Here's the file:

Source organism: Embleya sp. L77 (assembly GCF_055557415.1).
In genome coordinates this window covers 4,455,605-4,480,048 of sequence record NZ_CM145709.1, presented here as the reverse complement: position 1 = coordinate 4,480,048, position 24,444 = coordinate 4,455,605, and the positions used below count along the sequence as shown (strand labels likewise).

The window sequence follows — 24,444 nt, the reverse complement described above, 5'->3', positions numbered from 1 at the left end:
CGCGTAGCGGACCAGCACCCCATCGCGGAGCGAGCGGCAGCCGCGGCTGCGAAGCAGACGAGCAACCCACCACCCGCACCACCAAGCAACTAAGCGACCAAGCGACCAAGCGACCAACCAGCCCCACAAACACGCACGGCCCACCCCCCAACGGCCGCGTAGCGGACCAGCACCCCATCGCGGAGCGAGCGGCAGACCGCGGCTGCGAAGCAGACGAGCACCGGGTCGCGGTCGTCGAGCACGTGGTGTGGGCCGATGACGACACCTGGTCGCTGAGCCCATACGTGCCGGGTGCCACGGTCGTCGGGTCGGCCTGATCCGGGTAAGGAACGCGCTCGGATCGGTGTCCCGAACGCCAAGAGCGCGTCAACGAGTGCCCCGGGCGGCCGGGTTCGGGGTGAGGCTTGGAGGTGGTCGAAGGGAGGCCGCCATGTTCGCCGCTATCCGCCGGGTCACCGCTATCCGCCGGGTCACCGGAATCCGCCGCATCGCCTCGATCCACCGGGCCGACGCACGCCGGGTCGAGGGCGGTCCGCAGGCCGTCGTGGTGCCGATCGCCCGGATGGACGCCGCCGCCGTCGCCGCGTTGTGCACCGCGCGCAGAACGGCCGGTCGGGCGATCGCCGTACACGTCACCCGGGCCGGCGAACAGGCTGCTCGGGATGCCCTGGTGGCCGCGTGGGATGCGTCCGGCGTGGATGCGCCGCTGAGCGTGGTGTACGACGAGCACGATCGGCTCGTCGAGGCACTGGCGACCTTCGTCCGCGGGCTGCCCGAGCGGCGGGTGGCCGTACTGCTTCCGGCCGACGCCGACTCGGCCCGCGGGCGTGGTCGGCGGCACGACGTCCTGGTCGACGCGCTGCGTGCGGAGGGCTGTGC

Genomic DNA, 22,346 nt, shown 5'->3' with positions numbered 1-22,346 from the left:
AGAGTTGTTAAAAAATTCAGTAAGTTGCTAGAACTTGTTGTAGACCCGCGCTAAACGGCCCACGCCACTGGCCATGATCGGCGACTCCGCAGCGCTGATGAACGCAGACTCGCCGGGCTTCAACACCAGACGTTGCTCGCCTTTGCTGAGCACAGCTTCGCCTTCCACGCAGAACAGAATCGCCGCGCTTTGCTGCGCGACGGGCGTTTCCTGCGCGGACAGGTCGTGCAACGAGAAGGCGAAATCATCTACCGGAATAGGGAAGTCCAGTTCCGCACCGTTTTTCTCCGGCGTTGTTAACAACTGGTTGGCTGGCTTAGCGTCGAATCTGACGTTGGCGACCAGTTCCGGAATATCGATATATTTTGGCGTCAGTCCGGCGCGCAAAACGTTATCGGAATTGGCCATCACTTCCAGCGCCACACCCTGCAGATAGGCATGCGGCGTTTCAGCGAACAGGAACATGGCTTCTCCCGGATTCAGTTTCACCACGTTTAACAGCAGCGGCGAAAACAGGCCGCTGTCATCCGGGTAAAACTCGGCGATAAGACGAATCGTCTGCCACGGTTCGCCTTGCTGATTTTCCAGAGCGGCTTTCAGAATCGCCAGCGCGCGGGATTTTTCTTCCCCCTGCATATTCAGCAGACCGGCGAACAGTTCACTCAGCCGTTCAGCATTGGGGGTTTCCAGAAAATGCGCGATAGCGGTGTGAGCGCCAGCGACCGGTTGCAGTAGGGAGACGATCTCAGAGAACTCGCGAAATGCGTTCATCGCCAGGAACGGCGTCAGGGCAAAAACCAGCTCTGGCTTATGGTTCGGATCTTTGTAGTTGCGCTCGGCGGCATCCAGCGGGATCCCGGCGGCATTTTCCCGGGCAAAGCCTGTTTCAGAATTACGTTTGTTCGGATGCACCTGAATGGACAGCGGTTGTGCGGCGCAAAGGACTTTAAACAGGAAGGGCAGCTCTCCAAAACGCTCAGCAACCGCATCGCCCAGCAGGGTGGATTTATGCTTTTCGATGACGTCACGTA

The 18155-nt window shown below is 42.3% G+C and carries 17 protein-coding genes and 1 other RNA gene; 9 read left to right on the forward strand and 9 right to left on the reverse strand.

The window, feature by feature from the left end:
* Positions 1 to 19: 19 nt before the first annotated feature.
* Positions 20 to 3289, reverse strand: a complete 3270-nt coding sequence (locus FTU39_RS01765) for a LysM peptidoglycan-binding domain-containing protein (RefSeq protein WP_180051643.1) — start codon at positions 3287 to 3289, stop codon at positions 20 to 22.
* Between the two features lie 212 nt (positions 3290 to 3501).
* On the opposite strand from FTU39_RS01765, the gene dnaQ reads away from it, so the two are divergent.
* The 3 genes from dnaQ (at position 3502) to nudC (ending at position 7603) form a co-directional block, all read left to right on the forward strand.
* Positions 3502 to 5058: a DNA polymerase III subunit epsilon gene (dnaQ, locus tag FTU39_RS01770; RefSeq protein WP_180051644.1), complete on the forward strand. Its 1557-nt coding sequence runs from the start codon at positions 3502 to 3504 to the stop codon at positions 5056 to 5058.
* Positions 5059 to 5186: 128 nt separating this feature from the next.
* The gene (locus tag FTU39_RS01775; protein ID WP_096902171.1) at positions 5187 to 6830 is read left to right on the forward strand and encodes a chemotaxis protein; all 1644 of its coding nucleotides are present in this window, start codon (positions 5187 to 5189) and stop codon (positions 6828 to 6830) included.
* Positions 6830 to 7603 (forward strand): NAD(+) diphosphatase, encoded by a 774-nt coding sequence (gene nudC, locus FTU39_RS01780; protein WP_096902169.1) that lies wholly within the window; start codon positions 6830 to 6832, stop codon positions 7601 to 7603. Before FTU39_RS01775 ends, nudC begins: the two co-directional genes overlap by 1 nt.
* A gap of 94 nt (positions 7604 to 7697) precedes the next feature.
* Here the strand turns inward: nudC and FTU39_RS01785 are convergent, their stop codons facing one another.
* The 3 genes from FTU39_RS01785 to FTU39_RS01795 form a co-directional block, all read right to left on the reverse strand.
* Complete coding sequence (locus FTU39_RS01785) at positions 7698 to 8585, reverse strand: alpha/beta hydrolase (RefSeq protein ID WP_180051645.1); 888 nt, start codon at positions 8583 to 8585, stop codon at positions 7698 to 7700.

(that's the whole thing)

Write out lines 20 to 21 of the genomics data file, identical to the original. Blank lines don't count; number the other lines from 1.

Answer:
* The 3 genes from FTU39_RS01785 to FTU39_RS01795 form a co-directional block, all read right to left on the reverse strand.
* Complete coding sequence (locus FTU39_RS01785) at positions 7698 to 8585, reverse strand: alpha/beta hydrolase (RefSeq protein ID WP_180051645.1); 888 nt, start codon at positions 8583 to 8585, stop codon at positions 7698 to 7700.